Police however, procured a so-called “fit to fly” certificate for the woman from another doctor, who the woman asserts she has never met.

Pregnant women “not accepted for travel”

A notice on Icelandair’s website states: “Expectant mothers must be in possession of a medical certificate not issued earlier than 72 hours prior to commencement of travel if they are in their last month of pregnancy or have previously experienced a premature birth. Expectant mothers in the last two weeks of pregnancy will not be accepted for travel.”

The Directorate of Immigration released a statement around noon today, asserting that the deportation was legal, as individuals who have been denied international protection and have no other right to reside in the country must leave Iceland according to law. A post from No Borders Iceland states, however, that the family has not received a written response to their application from the Directorate, and it is therefore possible their case has not been closed.

According to the Directorate, if a certificate is provided stating that travel will put the individual at risk, the deportation is delayed until the situation changes. The Directorate did not consider the wording of the certificate written last night to indicate that the woman was put at risk by flying.

Directorate of Health investigates

“We naturally take this very seriously,” Kjartan Hreinn Njálsson, Assistant to the Director of Health, told Vísir, saying that the Directorate of Health was requesting information in order to determine whether the deportation violated health regulations and if so prevent such a situation from happening again. “One cannot but take it seriously when the advice of experts and healthcare professionals is not heeded and not followed.”

New Airline PLAY Paints WOW Red

The new Icelandic airline founded from the bankruptcy of WOW air will be called PLAY. The company’s representatives held a press conference in Reykjavík’s Perlan building this morning to present the new company’s name as well as details of its coming operations. PLAY will swap out WOW’s quintessential fuschia colour for red.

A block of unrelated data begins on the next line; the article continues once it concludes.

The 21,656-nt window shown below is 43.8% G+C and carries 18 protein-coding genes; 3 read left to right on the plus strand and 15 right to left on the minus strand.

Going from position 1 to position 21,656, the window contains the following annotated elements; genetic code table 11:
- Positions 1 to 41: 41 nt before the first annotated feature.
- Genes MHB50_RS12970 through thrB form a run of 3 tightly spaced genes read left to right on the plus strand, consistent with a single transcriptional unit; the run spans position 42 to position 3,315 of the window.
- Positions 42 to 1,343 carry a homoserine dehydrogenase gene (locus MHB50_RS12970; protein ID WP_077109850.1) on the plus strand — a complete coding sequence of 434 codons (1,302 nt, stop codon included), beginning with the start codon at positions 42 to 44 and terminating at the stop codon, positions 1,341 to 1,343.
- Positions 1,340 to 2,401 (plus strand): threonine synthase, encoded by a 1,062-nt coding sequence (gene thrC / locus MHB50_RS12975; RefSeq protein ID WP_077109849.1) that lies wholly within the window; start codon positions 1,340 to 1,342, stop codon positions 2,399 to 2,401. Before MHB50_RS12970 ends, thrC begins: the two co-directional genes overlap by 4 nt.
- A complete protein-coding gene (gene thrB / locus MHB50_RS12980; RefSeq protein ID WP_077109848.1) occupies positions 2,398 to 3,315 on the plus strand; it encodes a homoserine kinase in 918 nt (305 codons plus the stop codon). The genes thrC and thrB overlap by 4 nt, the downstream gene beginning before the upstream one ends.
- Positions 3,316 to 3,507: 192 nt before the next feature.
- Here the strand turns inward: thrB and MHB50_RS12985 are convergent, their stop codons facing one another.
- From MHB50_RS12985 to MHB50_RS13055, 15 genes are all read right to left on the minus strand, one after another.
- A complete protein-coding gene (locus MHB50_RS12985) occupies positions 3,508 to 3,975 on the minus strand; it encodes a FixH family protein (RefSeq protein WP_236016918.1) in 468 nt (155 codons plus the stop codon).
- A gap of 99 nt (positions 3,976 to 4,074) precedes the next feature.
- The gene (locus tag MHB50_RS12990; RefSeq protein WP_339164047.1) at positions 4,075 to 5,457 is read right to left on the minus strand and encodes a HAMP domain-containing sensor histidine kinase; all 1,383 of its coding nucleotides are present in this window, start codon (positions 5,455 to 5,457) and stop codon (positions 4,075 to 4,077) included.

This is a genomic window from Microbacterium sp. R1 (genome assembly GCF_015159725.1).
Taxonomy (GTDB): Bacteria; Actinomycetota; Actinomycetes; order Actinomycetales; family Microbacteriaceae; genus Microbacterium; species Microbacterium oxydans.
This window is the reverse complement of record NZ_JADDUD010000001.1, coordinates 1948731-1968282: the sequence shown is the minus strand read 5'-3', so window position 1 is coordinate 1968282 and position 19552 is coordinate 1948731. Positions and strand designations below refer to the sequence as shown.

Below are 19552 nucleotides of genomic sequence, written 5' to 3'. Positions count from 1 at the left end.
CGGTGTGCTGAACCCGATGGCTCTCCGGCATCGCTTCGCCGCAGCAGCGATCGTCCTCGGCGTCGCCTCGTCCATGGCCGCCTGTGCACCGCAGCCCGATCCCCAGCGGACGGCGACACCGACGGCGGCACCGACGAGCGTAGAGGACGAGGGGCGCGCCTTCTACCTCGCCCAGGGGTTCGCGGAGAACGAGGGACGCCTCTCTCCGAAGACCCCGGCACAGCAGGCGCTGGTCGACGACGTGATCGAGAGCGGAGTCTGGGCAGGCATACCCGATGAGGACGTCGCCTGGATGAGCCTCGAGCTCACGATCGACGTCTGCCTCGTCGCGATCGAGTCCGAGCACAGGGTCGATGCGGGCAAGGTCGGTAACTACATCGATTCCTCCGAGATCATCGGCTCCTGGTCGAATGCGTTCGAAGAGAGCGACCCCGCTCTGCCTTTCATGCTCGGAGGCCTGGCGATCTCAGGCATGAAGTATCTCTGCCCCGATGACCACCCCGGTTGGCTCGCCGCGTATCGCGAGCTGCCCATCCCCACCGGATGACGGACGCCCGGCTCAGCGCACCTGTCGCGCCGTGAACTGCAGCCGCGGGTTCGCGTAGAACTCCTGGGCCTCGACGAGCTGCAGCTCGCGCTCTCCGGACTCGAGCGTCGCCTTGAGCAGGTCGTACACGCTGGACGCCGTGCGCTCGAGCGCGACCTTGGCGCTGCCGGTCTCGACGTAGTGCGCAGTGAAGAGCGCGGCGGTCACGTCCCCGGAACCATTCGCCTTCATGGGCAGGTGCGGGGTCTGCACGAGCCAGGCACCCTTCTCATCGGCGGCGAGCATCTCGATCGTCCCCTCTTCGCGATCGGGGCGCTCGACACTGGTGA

According to PLAY’s CEO Arnar Már Magnússon, the colour red was chosen to represent passion as well as Icelandic nature. At the press conference, Arnar shed light on the company’s preparations during the past few months as well as its goals for the near future.

Last September, Michele Ballarin held a press conference in Iceland announcing her company USAerospace Associates’ purchase of WOW air’s assets, and their intention to resurrect the airline. At that time, Ballarin announced the airline would begin operations in October. Last month, that date was delayed until December and it was stated that the new airline would focus on cargo transport before it began operating passenger flights.

Operating licence in the works

PLAY will operate jets from the Airbus A320 family. Arnar pointed out that the short- to medium-range jets can carry both cargo and passengers to all of the airline’s planned destinations. Arnar stated that the company has yet to obtain an air operating licence, but is in the final stages of the process.

The airline will begin operations with flights to Europe, but plans to eventually operate flights to North America as well. Flights west across the Atlantic are expected to begin next spring, when the airline’s fleet will increase to six aircraft. Arnar declined to give details about specific destinations, but stated that PLAY plans to operate ten aircraft within the first three years of operations.

The airline’s website is up and running, and ticket sales are scheduled to begin this month. The airline is giving away 1,000 tickets to mark the beginning of operations. Arnar stated that PLAY will need an enormous amount of staff in a variety of positions, including flight crew and pilots. Positions in marketing, finance, programming, and customer service will also be available.

Controversial cargo?

“PLAY consists of people with a wide range of experience from the aviation industry from airlines such as WOW air and Air Atlanta,” reads a press release on the company’s website. The latter airline made headlines in March last year when it came to light that they had been transporting weapons to Saudi Arabia. Icelandic politicians have expressed concerns over PLAY’s intended cargo transport, as airlines under Ballarin’s leadership have partaken in weapons transport as well.